When I found that we were going into distance learning with the kids, I was mourning the loss of having time to myself to get things done. I honestly thought I would have to put off being productive for yet another year. My husband’s job isn’t flexible. When he’s in a meeting, he is in a meeting and no one can interrupt. I had no idea how many meetings that man could have in a day and now I do. I’m glad that it’s him and not me. Yes, the kids are in school, but I’m constantly called away to help them print something, access technology, follow up on an assignment, or answer a random question. While more independent day by day, my kindergartner wants me working next to her while she’s online for her class. That has more to do with anxiety and that some personal health issues that have cropped up for me so she’s in this phase of always wanting mommy around.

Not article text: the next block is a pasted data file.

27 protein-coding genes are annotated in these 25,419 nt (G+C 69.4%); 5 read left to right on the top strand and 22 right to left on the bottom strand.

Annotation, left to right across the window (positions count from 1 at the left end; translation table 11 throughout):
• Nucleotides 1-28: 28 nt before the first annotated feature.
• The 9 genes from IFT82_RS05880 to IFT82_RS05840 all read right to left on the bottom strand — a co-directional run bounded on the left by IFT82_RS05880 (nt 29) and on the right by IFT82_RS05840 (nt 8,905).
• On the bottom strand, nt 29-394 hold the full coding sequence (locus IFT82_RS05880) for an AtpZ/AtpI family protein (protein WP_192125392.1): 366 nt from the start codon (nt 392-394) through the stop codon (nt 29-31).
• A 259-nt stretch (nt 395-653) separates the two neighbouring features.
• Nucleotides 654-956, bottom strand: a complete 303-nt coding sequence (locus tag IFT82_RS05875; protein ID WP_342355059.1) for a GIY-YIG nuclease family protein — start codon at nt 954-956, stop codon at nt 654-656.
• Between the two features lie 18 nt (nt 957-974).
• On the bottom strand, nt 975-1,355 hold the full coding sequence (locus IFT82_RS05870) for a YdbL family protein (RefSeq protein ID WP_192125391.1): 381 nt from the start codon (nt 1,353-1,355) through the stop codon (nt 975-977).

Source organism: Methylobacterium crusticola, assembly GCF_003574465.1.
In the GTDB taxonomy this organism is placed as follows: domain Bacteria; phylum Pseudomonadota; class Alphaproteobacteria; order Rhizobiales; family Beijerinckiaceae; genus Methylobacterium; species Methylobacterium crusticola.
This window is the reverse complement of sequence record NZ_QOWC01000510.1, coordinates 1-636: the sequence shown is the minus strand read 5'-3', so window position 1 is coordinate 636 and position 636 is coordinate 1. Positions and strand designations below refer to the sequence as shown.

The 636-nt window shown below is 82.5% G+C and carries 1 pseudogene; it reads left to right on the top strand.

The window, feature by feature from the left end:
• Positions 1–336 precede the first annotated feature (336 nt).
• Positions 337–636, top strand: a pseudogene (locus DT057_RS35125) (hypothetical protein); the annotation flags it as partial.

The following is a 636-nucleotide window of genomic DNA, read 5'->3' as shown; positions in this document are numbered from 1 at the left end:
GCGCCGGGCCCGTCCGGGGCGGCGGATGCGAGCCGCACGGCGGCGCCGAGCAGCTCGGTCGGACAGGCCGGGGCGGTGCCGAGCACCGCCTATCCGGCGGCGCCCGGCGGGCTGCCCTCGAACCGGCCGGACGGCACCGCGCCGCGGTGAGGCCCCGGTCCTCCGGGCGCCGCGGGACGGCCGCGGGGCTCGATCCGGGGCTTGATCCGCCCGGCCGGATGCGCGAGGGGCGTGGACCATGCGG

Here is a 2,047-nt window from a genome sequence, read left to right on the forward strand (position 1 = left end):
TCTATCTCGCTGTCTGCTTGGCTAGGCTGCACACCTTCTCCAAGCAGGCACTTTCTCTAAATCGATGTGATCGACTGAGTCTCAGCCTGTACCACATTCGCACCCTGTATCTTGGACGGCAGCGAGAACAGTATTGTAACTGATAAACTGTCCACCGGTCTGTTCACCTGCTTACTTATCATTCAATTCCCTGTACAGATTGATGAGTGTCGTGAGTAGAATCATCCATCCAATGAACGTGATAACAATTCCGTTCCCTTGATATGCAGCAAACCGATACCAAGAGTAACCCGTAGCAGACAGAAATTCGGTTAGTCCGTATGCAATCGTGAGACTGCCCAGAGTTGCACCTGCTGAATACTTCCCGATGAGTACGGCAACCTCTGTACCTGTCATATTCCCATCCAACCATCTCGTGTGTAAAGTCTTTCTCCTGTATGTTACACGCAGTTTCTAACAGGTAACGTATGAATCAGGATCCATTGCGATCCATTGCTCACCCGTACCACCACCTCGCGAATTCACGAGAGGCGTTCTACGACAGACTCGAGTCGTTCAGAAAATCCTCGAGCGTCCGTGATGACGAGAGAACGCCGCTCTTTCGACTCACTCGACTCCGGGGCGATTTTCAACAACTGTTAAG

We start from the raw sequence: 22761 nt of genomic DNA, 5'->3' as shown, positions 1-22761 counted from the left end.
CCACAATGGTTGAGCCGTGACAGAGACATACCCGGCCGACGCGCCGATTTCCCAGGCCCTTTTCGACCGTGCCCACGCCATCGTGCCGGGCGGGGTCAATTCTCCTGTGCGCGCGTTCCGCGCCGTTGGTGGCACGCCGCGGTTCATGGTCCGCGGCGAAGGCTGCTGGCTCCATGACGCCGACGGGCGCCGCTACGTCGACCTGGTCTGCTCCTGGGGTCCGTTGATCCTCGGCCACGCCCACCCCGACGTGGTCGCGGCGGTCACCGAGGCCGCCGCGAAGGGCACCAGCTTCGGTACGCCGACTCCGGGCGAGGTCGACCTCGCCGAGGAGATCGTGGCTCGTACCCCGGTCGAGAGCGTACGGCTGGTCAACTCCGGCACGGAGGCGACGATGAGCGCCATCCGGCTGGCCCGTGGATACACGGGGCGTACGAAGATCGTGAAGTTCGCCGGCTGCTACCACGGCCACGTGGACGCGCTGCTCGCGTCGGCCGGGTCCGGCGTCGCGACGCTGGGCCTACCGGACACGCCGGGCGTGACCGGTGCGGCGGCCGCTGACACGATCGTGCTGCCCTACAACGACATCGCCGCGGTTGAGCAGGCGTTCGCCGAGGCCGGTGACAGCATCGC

But now that we’ve found our groove, I am more productive in the last three months than I have been in the last eight, by reframing my work time and working with what I have, which truth be told, isn't a lot of time. I am able to get my work done while attending to all the ups and downs of distance learning. It is possible without neglecting my children or my work.